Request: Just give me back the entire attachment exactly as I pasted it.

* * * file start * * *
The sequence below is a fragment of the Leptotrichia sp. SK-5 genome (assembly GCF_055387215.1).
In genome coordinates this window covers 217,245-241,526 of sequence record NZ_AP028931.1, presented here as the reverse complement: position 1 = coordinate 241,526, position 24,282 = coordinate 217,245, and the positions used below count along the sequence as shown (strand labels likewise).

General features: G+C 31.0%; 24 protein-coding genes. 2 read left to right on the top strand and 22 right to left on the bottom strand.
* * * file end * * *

The sequence below is a fragment of the Leptotrichia sp. SK-5 genome (assembly GCF_055387215.1).
In genome coordinates this window covers 217,245-241,526 of sequence record NZ_AP028931.1, presented here as the reverse complement: position 1 = coordinate 241,526, position 24,282 = coordinate 217,245, and the positions used below count along the sequence as shown (strand labels likewise).

General features: G+C 31.0%; 24 protein-coding genes. 2 read left to right on the top strand and 22 right to left on the bottom strand.